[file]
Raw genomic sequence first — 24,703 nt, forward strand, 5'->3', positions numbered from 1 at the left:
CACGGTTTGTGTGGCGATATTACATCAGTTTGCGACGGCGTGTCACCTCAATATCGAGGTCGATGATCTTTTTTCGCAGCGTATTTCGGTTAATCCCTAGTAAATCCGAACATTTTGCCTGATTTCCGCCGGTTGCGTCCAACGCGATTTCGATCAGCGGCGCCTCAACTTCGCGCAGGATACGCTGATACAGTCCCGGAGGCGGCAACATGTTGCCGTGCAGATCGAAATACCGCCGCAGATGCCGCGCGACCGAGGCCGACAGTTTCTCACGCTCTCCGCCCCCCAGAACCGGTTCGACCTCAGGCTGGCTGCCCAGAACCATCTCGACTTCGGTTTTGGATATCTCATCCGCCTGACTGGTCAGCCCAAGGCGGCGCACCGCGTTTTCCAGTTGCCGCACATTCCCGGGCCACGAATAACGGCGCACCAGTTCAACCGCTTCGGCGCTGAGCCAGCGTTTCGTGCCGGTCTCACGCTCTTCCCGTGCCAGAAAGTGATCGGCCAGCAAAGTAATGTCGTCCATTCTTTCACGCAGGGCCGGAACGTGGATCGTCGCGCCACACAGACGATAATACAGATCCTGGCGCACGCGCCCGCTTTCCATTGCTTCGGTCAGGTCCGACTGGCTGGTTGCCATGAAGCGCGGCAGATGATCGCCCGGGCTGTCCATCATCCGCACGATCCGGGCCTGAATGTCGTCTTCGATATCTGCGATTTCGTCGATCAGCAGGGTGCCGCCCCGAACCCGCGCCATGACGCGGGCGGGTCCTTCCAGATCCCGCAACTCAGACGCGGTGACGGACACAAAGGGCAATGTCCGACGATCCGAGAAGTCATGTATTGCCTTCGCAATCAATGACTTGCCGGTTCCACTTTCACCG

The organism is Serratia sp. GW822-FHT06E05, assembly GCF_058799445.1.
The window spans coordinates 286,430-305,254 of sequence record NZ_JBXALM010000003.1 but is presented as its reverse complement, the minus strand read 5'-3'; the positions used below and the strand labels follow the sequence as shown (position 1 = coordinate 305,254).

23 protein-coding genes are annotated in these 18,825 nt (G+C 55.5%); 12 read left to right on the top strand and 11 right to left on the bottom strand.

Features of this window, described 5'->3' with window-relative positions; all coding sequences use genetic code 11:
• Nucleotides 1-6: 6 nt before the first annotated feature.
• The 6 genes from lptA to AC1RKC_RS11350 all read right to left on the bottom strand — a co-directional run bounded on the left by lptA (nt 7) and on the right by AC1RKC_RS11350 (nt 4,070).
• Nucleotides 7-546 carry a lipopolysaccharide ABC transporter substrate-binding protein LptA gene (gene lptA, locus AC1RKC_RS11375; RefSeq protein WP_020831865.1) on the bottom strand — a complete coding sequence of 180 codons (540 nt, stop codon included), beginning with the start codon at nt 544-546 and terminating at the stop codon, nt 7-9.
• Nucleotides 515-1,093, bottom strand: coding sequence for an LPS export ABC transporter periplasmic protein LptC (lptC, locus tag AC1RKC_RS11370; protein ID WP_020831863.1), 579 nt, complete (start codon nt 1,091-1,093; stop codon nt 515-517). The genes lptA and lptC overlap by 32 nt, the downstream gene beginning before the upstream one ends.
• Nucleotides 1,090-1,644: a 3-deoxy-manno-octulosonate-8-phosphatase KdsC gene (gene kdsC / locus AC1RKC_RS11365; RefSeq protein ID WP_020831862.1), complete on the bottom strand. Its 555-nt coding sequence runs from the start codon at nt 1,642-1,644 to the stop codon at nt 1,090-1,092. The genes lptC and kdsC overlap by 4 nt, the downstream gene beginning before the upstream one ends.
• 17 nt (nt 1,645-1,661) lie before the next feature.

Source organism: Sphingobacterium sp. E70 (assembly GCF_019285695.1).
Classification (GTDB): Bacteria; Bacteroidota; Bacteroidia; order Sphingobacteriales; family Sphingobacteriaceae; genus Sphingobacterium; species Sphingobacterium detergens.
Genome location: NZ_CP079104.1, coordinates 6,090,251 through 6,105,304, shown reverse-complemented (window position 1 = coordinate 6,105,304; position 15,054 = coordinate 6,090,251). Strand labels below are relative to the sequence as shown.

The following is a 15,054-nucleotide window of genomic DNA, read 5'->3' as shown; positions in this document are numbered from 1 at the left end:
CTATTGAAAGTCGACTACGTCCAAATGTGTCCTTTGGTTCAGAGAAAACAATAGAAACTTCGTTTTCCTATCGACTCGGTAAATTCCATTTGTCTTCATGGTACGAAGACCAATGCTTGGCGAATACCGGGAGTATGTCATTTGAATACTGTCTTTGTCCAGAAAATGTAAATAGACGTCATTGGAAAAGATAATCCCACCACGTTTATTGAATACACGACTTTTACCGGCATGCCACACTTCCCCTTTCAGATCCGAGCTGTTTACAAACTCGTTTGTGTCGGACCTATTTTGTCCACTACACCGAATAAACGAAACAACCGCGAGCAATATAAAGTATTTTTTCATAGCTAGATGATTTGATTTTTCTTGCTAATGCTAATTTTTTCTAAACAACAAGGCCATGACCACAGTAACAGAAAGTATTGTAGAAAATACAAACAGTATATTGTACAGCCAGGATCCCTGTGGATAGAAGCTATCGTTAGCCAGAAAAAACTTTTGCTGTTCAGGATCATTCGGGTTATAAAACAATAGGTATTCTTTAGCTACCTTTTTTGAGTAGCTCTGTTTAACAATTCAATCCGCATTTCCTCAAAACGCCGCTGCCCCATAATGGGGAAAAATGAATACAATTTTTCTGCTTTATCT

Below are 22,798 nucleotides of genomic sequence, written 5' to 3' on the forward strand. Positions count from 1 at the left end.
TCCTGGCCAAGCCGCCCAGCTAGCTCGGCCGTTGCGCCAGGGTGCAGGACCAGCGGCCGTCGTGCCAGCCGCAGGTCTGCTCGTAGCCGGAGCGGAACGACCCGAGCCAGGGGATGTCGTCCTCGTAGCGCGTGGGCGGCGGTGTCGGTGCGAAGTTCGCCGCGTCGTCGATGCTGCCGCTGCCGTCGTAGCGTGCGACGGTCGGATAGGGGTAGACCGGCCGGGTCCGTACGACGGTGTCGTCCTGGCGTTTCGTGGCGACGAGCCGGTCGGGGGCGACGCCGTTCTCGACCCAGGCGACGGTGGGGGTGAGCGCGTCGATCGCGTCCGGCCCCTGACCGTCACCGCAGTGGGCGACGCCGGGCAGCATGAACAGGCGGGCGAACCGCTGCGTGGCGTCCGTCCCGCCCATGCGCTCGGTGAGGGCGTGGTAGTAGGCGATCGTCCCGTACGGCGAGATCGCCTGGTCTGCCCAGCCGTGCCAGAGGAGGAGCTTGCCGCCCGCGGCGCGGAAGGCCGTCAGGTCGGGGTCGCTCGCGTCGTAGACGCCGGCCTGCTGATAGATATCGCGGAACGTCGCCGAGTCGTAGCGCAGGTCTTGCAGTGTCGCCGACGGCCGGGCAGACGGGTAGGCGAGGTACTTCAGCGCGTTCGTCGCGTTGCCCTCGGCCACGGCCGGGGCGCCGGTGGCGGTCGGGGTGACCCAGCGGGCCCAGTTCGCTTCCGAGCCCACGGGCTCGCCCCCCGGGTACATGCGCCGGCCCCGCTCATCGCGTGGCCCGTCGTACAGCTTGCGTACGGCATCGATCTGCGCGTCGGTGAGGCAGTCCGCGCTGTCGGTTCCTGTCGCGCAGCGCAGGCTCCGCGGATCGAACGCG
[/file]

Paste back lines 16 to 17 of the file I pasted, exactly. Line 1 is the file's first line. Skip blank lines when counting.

The following is a 15,054-nucleotide window of genomic DNA, read 5'->3' as shown; positions in this document are numbered from 1 at the left end:
CTATTGAAAGTCGACTACGTCCAAATGTGTCCTTTGGTTCAGAGAAAACAATAGAAACTTCGTTTTCCTATCGACTCGGTAAATTCCATTTGTCTTCATGGTACGAAGACCAATGCTTGGCGAATACCGGGAGTATGTCATTTGAATACTGTCTTTGTCCAGAAAATGTAAATAGACGTCATTGGAAAAGATAATCCCACCACGTTTATTGAATACACGACTTTTACCGGCATGCCACACTTCCCCTTTCAGATCCGAGCTGTTTACAAACTCGTTTGTGTCGGACCTATTTTGTCCACTACACCGAATAAACGAAACAACCGCGAGCAATATAAAGTATTTTTTCATAGCTAGATGATTTGATTTTTCTTGCTAATGCTAATTTTTTCTAAACAACAAGGCCATGACCACAGTAACAGAAAGTATTGTAGAAAATACAAACAGTATATTGTACAGCCAGGATCCCTGTGGATAGAAGCTATCGTTAGCCAGAAAAAACTTTTGCTGTTCAGGATCATTCGGGTTATAAAACAATAGGTATTCTTTAGCTACCTTTTTTGAGTAGCTCTGTTTAACAATTCAATCCGCATTTCCTCAAAACGCCGCTGCCCCATAATGGGGAAAAATGAATACAATTTTTCTGCTTTATCT